Making sense of white privilege

I’m a white South African, born and raised. However, currently I’m looking into the current situation in South Africa from the outside. This, I think helps a lot, it helps me to be more objective. Like many of my white counterparts, I have been grappling with the notion of white privilege for some time, trying to make sense of it in the best way possible. Bear with me as I think I have an explanation. ‘

First of all, let’s start by unpacking privilege. Privilege is defined as a special right, an advantage or immunity granted or only available to a particular person or group of people. I know both sides of racial spectrum often fail to fathom or to correctly express what this commonly used “privilege” is. Many of us relate it to financial leverage or to the fact that some of us get things easier than other without working as hard, which is definitely not true.

So what is privilege, but more importantly what is the best way for a white person to come to terms with and even begin to understand and respect the often used term “white privilege”? This, I feel, is imperative because many South Africans do not seem to understand it. And the lack of understanding has turned into a vicious cycle of misunderstanding, frustration, anger and despise.

The best way of understanding what privilege is by thinking about chances, more particularly second chances. Your privilege is directly correlated to how many chances you get to succeed. Us, on the lighter racial spectrum, whether you want to acknowledge it or not have many more chances than our fellow African counterparts.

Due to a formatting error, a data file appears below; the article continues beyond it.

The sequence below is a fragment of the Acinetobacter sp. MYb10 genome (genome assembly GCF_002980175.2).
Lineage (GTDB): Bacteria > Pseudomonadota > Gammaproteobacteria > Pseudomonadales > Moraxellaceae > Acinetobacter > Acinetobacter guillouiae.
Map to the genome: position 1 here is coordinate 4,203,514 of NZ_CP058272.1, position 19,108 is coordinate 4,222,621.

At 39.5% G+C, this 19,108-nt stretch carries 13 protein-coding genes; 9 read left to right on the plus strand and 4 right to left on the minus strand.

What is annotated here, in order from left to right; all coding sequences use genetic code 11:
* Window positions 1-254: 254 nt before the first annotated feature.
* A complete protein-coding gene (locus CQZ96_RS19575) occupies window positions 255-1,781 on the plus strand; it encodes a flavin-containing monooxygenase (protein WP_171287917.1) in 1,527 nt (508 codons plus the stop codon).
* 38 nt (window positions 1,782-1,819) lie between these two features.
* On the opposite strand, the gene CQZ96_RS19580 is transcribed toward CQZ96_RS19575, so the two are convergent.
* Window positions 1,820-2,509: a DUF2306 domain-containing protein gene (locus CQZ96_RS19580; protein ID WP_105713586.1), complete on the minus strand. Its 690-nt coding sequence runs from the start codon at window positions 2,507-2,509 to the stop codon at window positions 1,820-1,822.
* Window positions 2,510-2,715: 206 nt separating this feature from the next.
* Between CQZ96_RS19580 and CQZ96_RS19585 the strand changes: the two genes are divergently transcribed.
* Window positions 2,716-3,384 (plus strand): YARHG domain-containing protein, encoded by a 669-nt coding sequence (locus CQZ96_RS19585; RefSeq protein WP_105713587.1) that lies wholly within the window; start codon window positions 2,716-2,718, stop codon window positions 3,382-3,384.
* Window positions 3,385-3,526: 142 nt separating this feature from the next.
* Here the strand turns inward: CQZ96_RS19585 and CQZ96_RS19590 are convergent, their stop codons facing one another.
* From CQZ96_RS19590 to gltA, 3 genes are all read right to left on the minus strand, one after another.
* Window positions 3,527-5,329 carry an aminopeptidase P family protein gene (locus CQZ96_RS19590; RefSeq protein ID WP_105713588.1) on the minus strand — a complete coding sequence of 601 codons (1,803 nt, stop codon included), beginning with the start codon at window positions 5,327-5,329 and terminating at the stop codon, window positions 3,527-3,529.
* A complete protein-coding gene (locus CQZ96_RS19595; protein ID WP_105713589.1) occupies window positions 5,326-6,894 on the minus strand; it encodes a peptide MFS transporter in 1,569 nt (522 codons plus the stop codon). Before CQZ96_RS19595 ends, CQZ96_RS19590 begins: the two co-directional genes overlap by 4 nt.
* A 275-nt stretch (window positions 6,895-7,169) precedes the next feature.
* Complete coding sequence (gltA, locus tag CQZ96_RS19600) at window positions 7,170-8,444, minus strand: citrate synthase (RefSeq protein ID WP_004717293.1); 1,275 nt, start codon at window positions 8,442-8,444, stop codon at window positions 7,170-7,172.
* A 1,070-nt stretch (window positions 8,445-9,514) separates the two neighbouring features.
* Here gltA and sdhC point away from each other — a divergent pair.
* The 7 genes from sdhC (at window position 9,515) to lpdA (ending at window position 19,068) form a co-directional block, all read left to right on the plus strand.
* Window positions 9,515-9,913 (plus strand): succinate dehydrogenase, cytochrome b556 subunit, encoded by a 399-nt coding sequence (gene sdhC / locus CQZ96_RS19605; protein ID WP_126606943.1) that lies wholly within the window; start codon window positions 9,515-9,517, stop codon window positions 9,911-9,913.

Think about it for a second, how many chances have you had? How many times have you failed and have still been ok? To put this into perspective, I’ll provide some personal examples. Many of my friends, family, and myself included have had numerous chances. We have been caught driving under the influence, or in possession of an illegal substance, we have failed a year in high school or several subjects in university, we have had time to take time off to travel, figure things out and gain perspective. If we fail, there is always another chance or a way to get out of it. And that is where privilege rears its ugly head. The majority of South Africans, have one shot at success, and that is if they are lucky. Many don’t even get a chance or they spend their entire lives fighting, looking and waiting for that one opportunity that never comes. Others get their chance but because of reasons and circumstances completely out of their control, they fail.

Why do they fail? Why do they only have one chance and why does the minority have so many more chances? It is not because of internalized racism, but rather structural racism. What is structural racism? Let me explain…

Structural racism is referred to as structural because society is structured in a way that excludes substantial numbers of people in taking part in social institutions. Structural racism essentially prohibits social mobility and annihilates social capitalization. Of course, this is attributed to the apartheid government, but in my opinion, the post-apartheid government is equally to blame for doing absolutely nothing to rectify the single biggest issue standing in the way of social and economic growth and prosperity.

So, having come to this realization and heading back to my motherland soon, I will say this. Stop arguing about definitions and income brackets and how hard you have to work. Acknowledge that you like all of us, have chances, some of us have more than others. Those fortunate to have more chances than others should just start using them better, use them for good, to benefit your fellow South African and not just yourself.

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